• Anne Mette Sand Nielsen
4. semester, Jura, Kandidat (Kandidatuddannelse)
The right to be forgotten (RTBF) has been part of the European Commission's initiative for GDPR since 2012 but has attracted more attention following the European Court of Justice's (ECJ) ruling in the Google Spain case in 2014. In this case, the ECJ established that, under certain circumstances, the operator of a search engine is obliged to erase links to web pages published by third parties containing personal data. With the GDPR, a more general RTBF has been presented in Article 17(1), while at the same time containing significant restrictions in the scope of application. Under Article 17(3), the right to data protection must be balanced against the fundamental rights and reasons of public interest. The purpose of this dissertation is to investigate whether the data subject's RTBF has been strengthened with the GDPR compared to case law.

The first part reviews the central concepts and underlying considerations of data protection, including the right to privacy and personality, as well as fundamental rights. The data protection under the Charter of Fundamental Rights is briefly compared to the protection under the European Convention on Human Rights.

The second part describes the RTBF under the GDPR Article 17, including the scope of application, the notification obligation and the exemptions provision. Article 17 has been criticized, for conflicting with other provisions of the GDPR, as Article 17(3) paradoxically can provide a legal basis for continued processing in situations where personal data should be erased according to other provisions, in particular Article 5(1).

In the third part of the dissertation the Google Spain case is analyzed. The RTBF, according to case law, is compared to the right under the GDPR. The ECJ and the European Court of Human Rights (ECtHR) have different approaches to the balancing of fundamental rights, as the ECJ presents a rule of presumption, after which the right to data protection takes precedence. Through analysis of the legislative process, it is concluded that the legislator leans towards the practice of the ECtHR, where after fundamental rights are ranked equally.

In the fourth part of the dissertation, the application of the RTBF on search domains outside of the European Union is analyzed. The analysis is based on a pending case between CNIL and Google Inc that concerns the territorial scope of European data protection law. If CNIL’s demand for effective protection of the data subject is acknowledged, it may lead to conflicts with third countries, such as the United States, which do not recognize the RTBF. Principles of public international law, such as the subjective territoriality principle and the passive personality principle, provide a legal basis for global erasure. At the same time, it is not desirable that less democratic regimes can use the RTBF to determine what information is to be made globally available.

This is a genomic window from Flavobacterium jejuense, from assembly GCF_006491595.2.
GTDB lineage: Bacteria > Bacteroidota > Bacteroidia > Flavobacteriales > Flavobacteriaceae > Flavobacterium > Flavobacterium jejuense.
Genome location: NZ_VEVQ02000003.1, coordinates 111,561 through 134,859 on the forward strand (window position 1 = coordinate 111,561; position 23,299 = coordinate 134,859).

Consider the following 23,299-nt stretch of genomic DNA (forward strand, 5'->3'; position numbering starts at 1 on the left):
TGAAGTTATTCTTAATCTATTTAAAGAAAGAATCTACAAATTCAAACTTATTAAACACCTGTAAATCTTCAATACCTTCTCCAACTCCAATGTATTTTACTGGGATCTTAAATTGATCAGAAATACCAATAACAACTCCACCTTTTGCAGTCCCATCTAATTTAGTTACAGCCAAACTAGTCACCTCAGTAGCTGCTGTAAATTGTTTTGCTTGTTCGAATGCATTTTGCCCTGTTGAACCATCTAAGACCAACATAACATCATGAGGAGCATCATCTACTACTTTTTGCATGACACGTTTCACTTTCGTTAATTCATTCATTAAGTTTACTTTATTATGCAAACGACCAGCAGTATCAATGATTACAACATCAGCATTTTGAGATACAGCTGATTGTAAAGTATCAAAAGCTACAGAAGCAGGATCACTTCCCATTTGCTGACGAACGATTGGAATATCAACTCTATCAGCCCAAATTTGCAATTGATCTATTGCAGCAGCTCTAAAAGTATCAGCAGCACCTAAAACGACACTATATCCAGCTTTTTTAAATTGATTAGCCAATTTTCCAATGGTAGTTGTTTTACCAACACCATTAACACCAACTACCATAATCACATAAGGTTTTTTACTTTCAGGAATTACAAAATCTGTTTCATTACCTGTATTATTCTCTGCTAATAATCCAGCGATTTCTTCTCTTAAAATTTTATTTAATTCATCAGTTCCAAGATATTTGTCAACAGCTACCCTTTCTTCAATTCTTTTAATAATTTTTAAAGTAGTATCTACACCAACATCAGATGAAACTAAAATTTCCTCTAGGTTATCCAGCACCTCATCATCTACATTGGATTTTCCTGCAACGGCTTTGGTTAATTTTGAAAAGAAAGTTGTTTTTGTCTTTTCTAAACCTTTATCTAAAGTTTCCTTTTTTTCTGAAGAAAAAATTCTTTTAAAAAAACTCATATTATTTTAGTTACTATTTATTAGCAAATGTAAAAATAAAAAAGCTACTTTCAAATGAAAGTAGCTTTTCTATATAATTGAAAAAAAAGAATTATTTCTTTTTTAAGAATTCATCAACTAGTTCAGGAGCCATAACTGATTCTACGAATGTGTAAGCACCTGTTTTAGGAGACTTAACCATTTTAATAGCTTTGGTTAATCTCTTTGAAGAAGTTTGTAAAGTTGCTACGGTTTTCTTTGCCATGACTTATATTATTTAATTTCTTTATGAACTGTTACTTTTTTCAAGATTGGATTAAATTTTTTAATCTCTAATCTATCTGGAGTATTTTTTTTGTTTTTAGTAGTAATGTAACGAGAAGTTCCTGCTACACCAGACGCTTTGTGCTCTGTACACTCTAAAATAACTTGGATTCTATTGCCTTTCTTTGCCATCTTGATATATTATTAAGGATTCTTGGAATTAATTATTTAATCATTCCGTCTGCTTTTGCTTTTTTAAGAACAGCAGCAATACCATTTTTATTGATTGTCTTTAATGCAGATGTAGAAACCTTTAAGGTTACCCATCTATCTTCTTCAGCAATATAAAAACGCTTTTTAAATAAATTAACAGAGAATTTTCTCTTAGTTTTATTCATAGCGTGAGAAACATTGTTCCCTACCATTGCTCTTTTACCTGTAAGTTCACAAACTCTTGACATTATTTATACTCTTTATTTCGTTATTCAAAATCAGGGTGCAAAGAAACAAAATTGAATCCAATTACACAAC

In closing, consideration is given to the future application of the RTBF, and the guidelines for the balancing of considerations in Article 17(3)(a) are investigated further based on case law. The ECJ leans towards the conclusion that data protection is a "super right", whilst the relationship between fundamental rights, according to the legislature, must be determined based on a case-by-case assessment.

The conclusion of the dissertation is that the wording of the RTBF has been strengthened, as it is now established as a right rather than a principle. The relationship between Article 17(1) and (3), however, makes it difficult to clarify the scope of application. Thus, the real protection of the data subject is therefore only finally established when the ECJ has had an additional opportunity to interpret the provision. There is a difference in the legislator's and the ECJ's approach to the consideration of fundamental rights, as the ECJ applies less importance to freedom of speech and freedom of information than the legislature and the ECtHR does. The ECJ seems to apply a wide interpretation of the RTBF, including the interpretation of the territorial scope of application. The approach of GDPR Article 3 makes it possible to extend the territorial scope, including the application of the RTBF, to domains outside the EU. Hence, the data subject may obtain a qualified right to request a global erasure of personal data that relates to him or her.
Udgivelsesdato5 dec. 2018
Antal sider69
ID: 290950189